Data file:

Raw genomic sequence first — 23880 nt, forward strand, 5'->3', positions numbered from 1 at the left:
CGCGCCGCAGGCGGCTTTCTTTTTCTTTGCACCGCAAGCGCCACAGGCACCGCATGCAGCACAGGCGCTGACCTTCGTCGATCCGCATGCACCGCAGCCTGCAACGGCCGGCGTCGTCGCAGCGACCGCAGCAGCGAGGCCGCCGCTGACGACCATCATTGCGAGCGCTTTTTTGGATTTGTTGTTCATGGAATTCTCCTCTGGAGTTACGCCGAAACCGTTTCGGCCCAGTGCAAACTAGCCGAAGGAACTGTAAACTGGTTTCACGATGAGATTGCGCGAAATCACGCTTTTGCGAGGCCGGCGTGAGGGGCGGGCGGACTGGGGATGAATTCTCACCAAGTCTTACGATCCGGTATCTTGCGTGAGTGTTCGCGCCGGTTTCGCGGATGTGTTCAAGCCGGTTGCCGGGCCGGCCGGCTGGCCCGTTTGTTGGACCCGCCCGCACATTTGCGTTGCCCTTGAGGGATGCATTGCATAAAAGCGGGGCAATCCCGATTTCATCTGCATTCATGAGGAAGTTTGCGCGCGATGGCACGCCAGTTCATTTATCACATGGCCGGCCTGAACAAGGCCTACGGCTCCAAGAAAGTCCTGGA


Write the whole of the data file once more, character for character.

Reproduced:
Raw genomic sequence first — 23880 nt, forward strand, 5'->3', positions numbered from 1 at the left:
CGCGCCGCAGGCGGCTTTCTTTTTCTTTGCACCGCAAGCGCCACAGGCACCGCATGCAGCACAGGCGCTGACCTTCGTCGATCCGCATGCACCGCAGCCTGCAACGGCCGGCGTCGTCGCAGCGACCGCAGCAGCGAGGCCGCCGCTGACGACCATCATTGCGAGCGCTTTTTTGGATTTGTTGTTCATGGAATTCTCCTCTGGAGTTACGCCGAAACCGTTTCGGCCCAGTGCAAACTAGCCGAAGGAACTGTAAACTGGTTTCACGATGAGATTGCGCGAAATCACGCTTTTGCGAGGCCGGCGTGAGGGGCGGGCGGACTGGGGATGAATTCTCACCAAGTCTTACGATCCGGTATCTTGCGTGAGTGTTCGCGCCGGTTTCGCGGATGTGTTCAAGCCGGTTGCCGGGCCGGCCGGCTGGCCCGTTTGTTGGACCCGCCCGCACATTTGCGTTGCCCTTGAGGGATGCATTGCATAAAAGCGGGGCAATCCCGATTTCATCTGCATTCATGAGGAAGTTTGCGCGCGATGGCACGCCAGTTCATTTATCACATGGCCGGCCTGAACAAGGCCTACGGCTCCAAGAAAGTCCTGGA